I was really disappointed to see this ad hominem attack from a Seeking Alpha contributor. ShareSleuth conducted a thorough investigation. Aside from their independent review of the American retailers for Kandi, their claims are all backed up by publicly available legal documents. I trust an independent investigation by an organization with a proponderance of evidence more than I trust someone who is long the stock and is resorting to name calling.

ShareSleuth Investigation

Kandi is suspected of over reporting sales figures for its Electric vehicles in the US. And by suspected, I mean ShareSleuth conducted a very thorough investigation of dealerships all across the country and was unable to verify Kandi's numbers.

Some highlights from the ShareSleuth report (scroll down a bit to find the Kandi report):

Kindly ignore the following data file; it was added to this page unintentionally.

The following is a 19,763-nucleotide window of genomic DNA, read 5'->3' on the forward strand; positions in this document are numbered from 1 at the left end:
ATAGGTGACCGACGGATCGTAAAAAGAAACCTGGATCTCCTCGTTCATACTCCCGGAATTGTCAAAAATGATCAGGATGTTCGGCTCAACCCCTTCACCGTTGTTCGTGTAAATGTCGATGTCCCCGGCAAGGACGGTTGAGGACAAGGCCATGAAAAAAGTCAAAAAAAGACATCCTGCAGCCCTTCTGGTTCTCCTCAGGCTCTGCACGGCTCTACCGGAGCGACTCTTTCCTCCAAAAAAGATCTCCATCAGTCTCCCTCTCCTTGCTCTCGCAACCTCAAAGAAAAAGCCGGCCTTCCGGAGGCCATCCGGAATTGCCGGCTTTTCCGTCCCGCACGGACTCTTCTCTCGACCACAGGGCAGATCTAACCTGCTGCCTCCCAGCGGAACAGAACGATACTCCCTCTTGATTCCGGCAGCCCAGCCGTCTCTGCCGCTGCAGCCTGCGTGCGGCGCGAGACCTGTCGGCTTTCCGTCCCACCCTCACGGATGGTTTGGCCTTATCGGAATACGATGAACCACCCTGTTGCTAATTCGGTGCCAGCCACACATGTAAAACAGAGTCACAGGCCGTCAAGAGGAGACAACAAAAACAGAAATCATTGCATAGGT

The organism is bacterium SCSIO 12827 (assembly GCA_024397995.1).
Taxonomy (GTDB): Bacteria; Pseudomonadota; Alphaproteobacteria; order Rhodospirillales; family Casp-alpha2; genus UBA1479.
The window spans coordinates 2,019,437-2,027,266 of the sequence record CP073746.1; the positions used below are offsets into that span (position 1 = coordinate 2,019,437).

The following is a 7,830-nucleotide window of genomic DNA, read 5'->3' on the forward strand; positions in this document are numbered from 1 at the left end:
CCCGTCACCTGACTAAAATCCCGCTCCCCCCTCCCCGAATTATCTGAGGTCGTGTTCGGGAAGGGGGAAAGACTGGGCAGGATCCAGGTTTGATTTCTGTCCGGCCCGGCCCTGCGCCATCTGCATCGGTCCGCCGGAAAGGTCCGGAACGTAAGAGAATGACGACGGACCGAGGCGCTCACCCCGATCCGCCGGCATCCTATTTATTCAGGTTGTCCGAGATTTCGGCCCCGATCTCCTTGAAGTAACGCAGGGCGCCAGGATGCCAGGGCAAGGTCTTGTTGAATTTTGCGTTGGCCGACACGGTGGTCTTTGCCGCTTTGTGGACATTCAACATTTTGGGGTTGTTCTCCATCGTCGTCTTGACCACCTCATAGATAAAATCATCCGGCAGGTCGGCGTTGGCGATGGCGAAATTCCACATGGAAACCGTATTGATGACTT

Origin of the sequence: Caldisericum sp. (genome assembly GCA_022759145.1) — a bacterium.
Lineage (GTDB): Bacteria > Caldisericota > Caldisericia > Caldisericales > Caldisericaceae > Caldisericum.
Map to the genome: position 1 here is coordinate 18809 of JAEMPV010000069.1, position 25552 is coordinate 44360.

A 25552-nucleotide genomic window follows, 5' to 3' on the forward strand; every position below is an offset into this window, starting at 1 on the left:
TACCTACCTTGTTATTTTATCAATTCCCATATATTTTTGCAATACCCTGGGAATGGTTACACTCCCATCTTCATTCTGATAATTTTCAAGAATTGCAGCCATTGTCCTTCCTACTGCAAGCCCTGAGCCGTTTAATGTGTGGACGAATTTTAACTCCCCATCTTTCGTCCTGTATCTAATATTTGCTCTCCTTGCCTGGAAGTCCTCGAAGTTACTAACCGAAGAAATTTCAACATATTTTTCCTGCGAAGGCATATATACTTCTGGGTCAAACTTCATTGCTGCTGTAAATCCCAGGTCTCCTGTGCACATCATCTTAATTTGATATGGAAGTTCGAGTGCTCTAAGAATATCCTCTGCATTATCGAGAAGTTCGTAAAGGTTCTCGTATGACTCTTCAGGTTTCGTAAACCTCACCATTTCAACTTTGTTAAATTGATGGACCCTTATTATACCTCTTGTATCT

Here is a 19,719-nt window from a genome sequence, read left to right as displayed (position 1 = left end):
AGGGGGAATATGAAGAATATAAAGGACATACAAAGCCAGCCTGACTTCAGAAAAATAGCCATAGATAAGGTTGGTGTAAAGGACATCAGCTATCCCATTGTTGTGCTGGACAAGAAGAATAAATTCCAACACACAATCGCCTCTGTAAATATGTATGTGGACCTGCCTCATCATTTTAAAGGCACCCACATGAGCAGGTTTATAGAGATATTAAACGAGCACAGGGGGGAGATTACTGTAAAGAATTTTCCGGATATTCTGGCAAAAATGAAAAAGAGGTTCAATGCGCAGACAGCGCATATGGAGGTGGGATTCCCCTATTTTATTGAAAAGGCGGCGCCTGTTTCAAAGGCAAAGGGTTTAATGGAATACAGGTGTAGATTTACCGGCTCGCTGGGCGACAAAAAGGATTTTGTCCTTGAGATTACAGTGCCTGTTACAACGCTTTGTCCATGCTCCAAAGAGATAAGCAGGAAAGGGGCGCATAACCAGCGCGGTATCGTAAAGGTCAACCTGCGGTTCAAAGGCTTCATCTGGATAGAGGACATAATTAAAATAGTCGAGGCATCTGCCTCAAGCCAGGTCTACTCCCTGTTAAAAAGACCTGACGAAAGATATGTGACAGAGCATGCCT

Share Sleuth has uploaded the lawsuits onto scribd.com, which back up their allegations.

(I would encourage anyone interested to read the entire ShareSleuth report. Or take a look at the lawsuit files.)

  • A 1000 CoCo order from a little known Italian company called Share s.r.l, established within a year of ShareSleuth's investigation, (likely 2010) was unable to be verified by ShareSleuth
  • A lawsuit/spat between Kandi and Seaseng Inc that is, in a word, disturbing.

Background: There have been numerous lawsuits going back and forth between Seaseng and Kandi. Seaseng is an American company founded by a Chinese national, Mr. Cong Wang, residing in California. Seaseng negotiated a deal to be the first American distributor of Kandi Vehicles. Things quickly turned sour. Long story short, what is most disturbing are the allegations by Mr. Wang that the CEO of Kandi, Xiamoing Hu threatened Mr. Wang's family. The ShareSleuth report even alleges that Mr. Hu paid a bodyguard to go visit Mr. Wang who reportedly threatened is life.